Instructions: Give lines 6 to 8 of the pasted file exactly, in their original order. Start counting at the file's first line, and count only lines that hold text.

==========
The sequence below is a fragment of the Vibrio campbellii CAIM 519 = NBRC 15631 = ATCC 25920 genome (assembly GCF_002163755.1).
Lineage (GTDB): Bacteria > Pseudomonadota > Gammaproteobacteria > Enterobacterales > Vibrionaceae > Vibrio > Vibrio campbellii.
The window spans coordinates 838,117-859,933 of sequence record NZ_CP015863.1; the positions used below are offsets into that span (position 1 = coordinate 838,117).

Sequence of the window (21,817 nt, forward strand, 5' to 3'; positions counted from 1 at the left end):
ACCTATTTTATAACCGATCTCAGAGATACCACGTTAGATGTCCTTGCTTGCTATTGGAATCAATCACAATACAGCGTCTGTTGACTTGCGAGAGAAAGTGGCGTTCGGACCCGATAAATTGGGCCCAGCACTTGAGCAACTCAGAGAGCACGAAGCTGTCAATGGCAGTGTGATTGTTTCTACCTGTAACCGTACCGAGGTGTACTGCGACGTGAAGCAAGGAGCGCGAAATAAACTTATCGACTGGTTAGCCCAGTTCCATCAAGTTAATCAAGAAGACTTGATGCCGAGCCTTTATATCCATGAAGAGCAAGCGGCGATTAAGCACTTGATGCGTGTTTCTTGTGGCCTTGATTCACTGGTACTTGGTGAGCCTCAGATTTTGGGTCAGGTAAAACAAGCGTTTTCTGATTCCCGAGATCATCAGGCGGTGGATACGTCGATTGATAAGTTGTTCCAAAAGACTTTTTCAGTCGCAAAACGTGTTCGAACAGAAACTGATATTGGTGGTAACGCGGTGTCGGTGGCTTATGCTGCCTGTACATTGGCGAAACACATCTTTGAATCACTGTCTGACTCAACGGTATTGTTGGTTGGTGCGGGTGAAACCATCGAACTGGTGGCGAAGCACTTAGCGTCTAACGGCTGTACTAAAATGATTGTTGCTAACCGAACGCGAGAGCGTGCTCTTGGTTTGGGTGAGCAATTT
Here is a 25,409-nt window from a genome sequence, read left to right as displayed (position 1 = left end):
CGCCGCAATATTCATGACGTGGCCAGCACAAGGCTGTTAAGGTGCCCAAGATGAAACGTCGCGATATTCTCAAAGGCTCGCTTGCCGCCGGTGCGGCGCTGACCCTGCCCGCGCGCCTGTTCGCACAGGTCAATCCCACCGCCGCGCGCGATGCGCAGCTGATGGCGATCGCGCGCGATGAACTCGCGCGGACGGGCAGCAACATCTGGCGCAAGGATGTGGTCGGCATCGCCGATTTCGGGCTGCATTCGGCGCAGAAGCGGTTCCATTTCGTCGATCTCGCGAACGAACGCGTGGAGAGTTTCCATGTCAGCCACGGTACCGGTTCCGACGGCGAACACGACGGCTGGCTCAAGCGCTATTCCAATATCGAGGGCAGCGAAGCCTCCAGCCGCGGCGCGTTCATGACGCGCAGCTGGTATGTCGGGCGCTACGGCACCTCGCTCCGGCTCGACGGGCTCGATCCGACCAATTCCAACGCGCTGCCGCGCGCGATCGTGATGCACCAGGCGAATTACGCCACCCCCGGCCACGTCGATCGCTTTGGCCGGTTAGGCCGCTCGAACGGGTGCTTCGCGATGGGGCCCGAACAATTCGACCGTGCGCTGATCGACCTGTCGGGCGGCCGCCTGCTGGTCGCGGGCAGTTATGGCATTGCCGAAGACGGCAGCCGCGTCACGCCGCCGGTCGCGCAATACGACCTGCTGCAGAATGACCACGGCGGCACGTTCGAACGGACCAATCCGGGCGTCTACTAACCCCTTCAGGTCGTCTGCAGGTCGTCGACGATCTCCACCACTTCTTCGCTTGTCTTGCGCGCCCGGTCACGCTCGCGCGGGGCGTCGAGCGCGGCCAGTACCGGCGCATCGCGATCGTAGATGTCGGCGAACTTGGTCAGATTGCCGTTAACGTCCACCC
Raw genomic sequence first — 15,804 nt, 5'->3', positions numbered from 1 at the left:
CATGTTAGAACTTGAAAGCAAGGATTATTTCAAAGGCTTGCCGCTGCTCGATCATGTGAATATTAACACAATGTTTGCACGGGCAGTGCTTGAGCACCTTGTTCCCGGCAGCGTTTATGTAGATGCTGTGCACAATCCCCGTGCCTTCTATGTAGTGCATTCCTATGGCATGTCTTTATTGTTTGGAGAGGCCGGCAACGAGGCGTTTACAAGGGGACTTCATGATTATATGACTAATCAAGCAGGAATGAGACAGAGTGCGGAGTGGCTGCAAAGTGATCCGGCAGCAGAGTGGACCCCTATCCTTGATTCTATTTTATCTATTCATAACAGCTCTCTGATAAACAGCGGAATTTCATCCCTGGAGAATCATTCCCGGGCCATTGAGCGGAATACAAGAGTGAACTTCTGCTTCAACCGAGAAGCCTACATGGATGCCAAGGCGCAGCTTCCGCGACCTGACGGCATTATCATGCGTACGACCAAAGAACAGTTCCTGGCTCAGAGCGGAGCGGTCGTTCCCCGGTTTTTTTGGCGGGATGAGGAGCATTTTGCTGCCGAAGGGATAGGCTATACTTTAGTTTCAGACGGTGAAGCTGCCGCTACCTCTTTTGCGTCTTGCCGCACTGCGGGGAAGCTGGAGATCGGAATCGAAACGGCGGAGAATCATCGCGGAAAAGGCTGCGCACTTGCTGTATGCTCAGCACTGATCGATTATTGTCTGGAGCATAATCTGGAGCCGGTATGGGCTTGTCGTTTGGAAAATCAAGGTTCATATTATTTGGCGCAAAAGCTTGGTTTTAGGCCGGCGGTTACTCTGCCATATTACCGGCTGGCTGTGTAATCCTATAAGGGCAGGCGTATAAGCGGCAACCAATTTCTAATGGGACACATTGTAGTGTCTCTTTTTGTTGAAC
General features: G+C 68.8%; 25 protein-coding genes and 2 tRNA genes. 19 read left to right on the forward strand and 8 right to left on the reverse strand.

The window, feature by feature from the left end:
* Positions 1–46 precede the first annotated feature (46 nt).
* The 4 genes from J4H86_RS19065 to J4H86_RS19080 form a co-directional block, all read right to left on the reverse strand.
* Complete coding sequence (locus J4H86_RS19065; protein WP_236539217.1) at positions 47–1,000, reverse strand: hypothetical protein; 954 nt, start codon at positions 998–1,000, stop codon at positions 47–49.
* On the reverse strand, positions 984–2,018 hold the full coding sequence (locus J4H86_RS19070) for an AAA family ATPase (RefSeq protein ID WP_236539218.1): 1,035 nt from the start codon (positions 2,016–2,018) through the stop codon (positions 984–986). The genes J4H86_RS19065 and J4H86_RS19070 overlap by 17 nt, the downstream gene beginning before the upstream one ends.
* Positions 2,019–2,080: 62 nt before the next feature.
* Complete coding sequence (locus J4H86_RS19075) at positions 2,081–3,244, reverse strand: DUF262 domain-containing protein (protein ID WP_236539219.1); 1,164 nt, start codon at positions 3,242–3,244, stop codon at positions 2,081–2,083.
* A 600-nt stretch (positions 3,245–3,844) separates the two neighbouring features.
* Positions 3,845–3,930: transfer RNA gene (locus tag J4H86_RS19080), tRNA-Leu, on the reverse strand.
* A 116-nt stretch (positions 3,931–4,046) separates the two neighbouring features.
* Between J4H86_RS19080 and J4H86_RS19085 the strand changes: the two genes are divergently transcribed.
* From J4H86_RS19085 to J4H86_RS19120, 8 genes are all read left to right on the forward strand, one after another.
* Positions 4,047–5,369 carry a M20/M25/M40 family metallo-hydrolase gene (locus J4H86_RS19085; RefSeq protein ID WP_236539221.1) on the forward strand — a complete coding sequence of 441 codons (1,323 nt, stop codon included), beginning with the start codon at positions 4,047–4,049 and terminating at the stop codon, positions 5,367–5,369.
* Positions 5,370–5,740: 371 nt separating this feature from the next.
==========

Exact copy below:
Here is a 25,409-nt window from a genome sequence, read left to right as displayed (position 1 = left end):
CGCCGCAATATTCATGACGTGGCCAGCACAAGGCTGTTAAGGTGCCCAAGATGAAACGTCGCGATATTCTCAAAGGCTCGCTTGCCGCCGGTGCGGCGCTGACCCTGCCCGCGCGCCTGTTCGCACAGGTCAATCCCACCGCCGCGCGCGATGCGCAGCTGATGGCGATCGCGCGCGATGAACTCGCGCGGACGGGCAGCAACATCTGGCGCAAGGATGTGGTCGGCATCGCCGATTTCGGGCTGCATTCGGCGCAGAAGCGGTTCCATTTCGTCGATCTCGCGAACGAACGCGTGGAGAGTTTCCATGTCAGCCACGGTACCGGTTCCGACGGCGAACACGACGGCTGGCTCAAGCGCTATTCCAATATCGAGGGCAGCGAAGCCTCCAGCCGCGGCGCGTTCATGACGCGCAGCTGGTATGTCGGGCGCTACGGCACCTCGCTCCGGCTCGACGGGCTCGATCCGACCAATTCCAACGCGCTGCCGCGCGCGATCGTGATGCACCAGGCGAATTACGCCACCCCCGGCCACGTCGATCGCTTTGGCCGGTTAGGCCGCTCGAACGGGTGCTTCGCGATGGGGCCCGAACAATTCGACCGTGCGCTGATCGACCTGTCGGGCGGCCGCCTGCTGGTCGCGGGCAGTTATGGCATTGCCGAAGACGGCAGCCGCGTCACGCCGCCGGTCGCGCAATACGACCTGCTGCAGAATGACCACGGCGGCACGTTCGAACGGACCAATCCGGGCGTCTACTAACCCCTTCAGGTCGTCTGCAGGTCGTCGACGATCTCCACCACTTCTTCGCTTGTCTTGCGCGCCCGGTCACGCTCGCGCGGGGCGTCGAGCGCGGCCAGTACCGGCGCATCGCGATCGTAGATGTCGGCGAACTTGGTCAGATTGCCGTTAACGTCCACCC
Raw genomic sequence first — 15,804 nt, 5'->3', positions numbered from 1 at the left: